How to Change a Tire
There is no excuse for a man to be unable to change a flat tire.
I could understand it if you are on your way to the opera and you don’t want to get your tuxedo dirty – call AAA. However, on almost any Saturday drive down the freeway you can spot some middle-aged guy, standing beside his mini-van staring at a flat tire with a perplexed look on his face. That guy either grew up without a father, or his Dad failed miserably. Changing a flat is a rite of passage to manliness.
In this instance we actually have a damaged tire that is unsafe to drive on. This tire was damaged by a pot-hole, and had a huge air bubble on the tire sidewall. This occurs when the sidewall is ruptured and air gets in between the layers of the side of the tire. A tire like this could blow out at any time, and should not be driven on. However, the procedure is the same whether you have a flat, or are just changing tires between seasons.
The first Step in changing a tire is to locate the jack, wrench and spare. In this vehicle, a 2003 Chevy Venture, the jack and wrench are located in a compartment in the back of the van. The spare tire is hung under the vehicle by a winch cable. Most mini-vans and trucks have their spare tires stored in this way. This can be a pain in the butt, as you should check the tire pressure in the spare from time to time to ensure you will be able to use it when the time comes. In this case, the pressure had never been checked, and it was about 10lbs low.
To lower the spare find the access hole in the rear bumper.
Then insert the tool and lower the winch cable.
Insert tool to lower winch cable.
The tire will lower to the ground as you unwind the cable. Don’t forget to wind it back up before you drive away!
While the vehicle is still firmly on the ground, loosen the lug nuts. This is much easier to do with the weight of the vehicle on the tire, as it will not move around on you. Don’t remove the lug nuts, just break them loose.
Position the jack under the proper spot on the frame rails or body panels. The proper location can be identified by looking in your owner’s manual. Usually, there is a notch in the pinch weld made for the jack. Do not simply place the jack any where under the vehicle and raise it up. Doing that could cause damage to the body. Make sure you know where to put the jack. Like anything else, preparation is key. If you don’t know where the jack should go on your car, look now. Then, when you are called into action, you’ll know what to do. This will prevent your girlfriend from running away with the AAA guy. Raise the vehicle off the ground. IMPORTANT! Never get under a vehicle supported only by a jack. The jack could fail or shift and the vehicle could fall on you. Only get under a vehicle properly supported by approved jack stands.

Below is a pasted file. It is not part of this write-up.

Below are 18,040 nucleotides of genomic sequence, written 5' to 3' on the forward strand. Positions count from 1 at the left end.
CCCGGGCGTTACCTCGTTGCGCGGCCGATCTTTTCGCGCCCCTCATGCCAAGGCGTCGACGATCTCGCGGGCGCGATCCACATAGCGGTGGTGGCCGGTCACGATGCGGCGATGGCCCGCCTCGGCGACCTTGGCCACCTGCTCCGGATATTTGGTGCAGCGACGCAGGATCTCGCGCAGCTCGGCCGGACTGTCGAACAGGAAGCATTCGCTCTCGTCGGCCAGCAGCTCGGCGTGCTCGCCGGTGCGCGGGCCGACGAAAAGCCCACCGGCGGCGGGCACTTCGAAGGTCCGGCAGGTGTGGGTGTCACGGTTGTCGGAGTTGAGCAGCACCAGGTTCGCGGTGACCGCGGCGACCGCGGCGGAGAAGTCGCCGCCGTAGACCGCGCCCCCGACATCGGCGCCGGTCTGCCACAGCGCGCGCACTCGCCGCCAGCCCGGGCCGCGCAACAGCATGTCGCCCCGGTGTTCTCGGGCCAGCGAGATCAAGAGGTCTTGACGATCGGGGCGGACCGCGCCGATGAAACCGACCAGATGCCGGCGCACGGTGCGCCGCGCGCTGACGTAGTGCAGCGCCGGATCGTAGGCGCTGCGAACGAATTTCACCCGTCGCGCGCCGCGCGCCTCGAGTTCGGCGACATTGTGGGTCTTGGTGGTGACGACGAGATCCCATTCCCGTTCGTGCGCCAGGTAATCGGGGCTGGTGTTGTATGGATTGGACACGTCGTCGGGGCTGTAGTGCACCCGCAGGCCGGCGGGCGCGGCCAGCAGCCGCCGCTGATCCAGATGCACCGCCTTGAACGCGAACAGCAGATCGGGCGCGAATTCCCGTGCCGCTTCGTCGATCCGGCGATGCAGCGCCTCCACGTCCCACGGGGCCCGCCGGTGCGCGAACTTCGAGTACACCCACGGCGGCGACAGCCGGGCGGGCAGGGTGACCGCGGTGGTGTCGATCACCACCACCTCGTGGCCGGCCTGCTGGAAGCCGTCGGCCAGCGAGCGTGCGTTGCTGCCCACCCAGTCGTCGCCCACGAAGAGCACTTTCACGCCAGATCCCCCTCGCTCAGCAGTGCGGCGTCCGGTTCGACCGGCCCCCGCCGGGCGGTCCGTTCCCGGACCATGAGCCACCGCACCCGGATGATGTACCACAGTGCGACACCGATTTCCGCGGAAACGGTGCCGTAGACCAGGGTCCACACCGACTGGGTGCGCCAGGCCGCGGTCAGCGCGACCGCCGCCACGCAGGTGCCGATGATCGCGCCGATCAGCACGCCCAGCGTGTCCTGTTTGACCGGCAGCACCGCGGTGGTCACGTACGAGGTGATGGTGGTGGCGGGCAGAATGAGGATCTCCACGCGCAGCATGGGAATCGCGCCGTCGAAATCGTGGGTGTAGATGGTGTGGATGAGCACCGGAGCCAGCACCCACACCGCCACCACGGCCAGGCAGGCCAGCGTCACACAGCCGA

When the tire is off the ground, remove the lug nuts and the tire. Position the tire over the lugs, and spin the nuts on.
There is a procedure to tighten the lug nuts. Move from nut to nut in a criss cross pattern as shown below. This vehicle has 5 lug nuts. Some will have four, and some trucks can have 12 or more. Always move diagonally and you will be fine. As you tighten the nuts, the tire will try to move on you. When the lugs are snug, lower the vehicle to the ground to torque them down tight.
Now that the vehicle is back on solid ground, fully tighten the nuts in the criss-cross patter shown above. Most mini-spare tires are meant to be driven no faster than 50mph or for distances over 50 miles.
Here is a view of the bulge in the tire from a different view. A tire failure like this could cause a serious blow-out if left unnatended.
Always refer to your owners manual in circumstances like this. There are occasions when the mini-spare should only be used on either the front or rear of the vehicle. For example, a mini-spare on the back of a rear-wheel drive vehicle with a locking differential can cause rapid wear of the differential. Follow all manufacturers recomendations.
This article is intended as a primer only and not as a replacement for technical training or the information located in the vehicle owners manual. The Genune Man.com is not responsible for any damage or injury that may result from the procedure detailed here